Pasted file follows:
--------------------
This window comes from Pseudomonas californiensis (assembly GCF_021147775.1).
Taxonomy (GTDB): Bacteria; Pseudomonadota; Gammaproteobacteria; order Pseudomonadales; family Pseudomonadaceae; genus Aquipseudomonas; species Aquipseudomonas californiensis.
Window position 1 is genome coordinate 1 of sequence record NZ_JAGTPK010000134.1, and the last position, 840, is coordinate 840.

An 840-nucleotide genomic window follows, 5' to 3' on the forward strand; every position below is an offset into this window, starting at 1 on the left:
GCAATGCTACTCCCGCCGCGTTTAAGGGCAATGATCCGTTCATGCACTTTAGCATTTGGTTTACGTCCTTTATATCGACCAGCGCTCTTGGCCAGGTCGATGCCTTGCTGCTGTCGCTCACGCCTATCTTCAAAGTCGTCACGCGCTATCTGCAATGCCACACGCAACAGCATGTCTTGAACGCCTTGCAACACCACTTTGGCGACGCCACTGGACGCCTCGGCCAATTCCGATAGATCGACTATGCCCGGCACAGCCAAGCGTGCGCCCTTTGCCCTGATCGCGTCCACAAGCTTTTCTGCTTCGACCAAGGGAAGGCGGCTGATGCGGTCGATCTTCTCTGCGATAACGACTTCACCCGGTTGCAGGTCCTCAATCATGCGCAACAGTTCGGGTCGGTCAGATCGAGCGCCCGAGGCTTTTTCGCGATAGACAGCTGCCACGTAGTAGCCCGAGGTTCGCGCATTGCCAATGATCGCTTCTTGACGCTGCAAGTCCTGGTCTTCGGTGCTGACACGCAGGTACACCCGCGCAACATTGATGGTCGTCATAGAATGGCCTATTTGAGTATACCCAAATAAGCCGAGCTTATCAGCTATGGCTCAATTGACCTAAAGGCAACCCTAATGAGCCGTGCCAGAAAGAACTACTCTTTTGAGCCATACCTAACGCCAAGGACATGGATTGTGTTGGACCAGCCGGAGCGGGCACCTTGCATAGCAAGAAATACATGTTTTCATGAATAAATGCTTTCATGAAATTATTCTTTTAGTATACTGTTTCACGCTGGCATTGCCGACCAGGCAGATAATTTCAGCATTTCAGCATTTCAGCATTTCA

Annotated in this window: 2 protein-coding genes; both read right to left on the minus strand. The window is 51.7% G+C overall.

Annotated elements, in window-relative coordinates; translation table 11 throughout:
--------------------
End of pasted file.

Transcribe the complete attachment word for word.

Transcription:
This window comes from Pseudomonas californiensis (assembly GCF_021147775.1).
Taxonomy (GTDB): Bacteria; Pseudomonadota; Gammaproteobacteria; order Pseudomonadales; family Pseudomonadaceae; genus Aquipseudomonas; species Aquipseudomonas californiensis.
Window position 1 is genome coordinate 1 of sequence record NZ_JAGTPK010000134.1, and the last position, 840, is coordinate 840.

An 840-nucleotide genomic window follows, 5' to 3' on the forward strand; every position below is an offset into this window, starting at 1 on the left:
GCAATGCTACTCCCGCCGCGTTTAAGGGCAATGATCCGTTCATGCACTTTAGCATTTGGTTTACGTCCTTTATATCGACCAGCGCTCTTGGCCAGGTCGATGCCTTGCTGCTGTCGCTCACGCCTATCTTCAAAGTCGTCACGCGCTATCTGCAATGCCACACGCAACAGCATGTCTTGAACGCCTTGCAACACCACTTTGGCGACGCCACTGGACGCCTCGGCCAATTCCGATAGATCGACTATGCCCGGCACAGCCAAGCGTGCGCCCTTTGCCCTGATCGCGTCCACAAGCTTTTCTGCTTCGACCAAGGGAAGGCGGCTGATGCGGTCGATCTTCTCTGCGATAACGACTTCACCCGGTTGCAGGTCCTCAATCATGCGCAACAGTTCGGGTCGGTCAGATCGAGCGCCCGAGGCTTTTTCGCGATAGACAGCTGCCACGTAGTAGCCCGAGGTTCGCGCATTGCCAATGATCGCTTCTTGACGCTGCAAGTCCTGGTCTTCGGTGCTGACACGCAGGTACACCCGCGCAACATTGATGGTCGTCATAGAATGGCCTATTTGAGTATACCCAAATAAGCCGAGCTTATCAGCTATGGCTCAATTGACCTAAAGGCAACCCTAATGAGCCGTGCCAGAAAGAACTACTCTTTTGAGCCATACCTAACGCCAAGGACATGGATTGTGTTGGACCAGCCGGAGCGGGCACCTTGCATAGCAAGAAATACATGTTTTCATGAATAAATGCTTTCATGAAATTATTCTTTTAGTATACTGTTTCACGCTGGCATTGCCGACCAGGCAGATAATTTCAGCATTTCAGCATTTCAGCATTTCA

Annotated in this window: 2 protein-coding genes; both read right to left on the minus strand. The window is 51.7% G+C overall.

Annotated elements, in window-relative coordinates; translation table 11 throughout: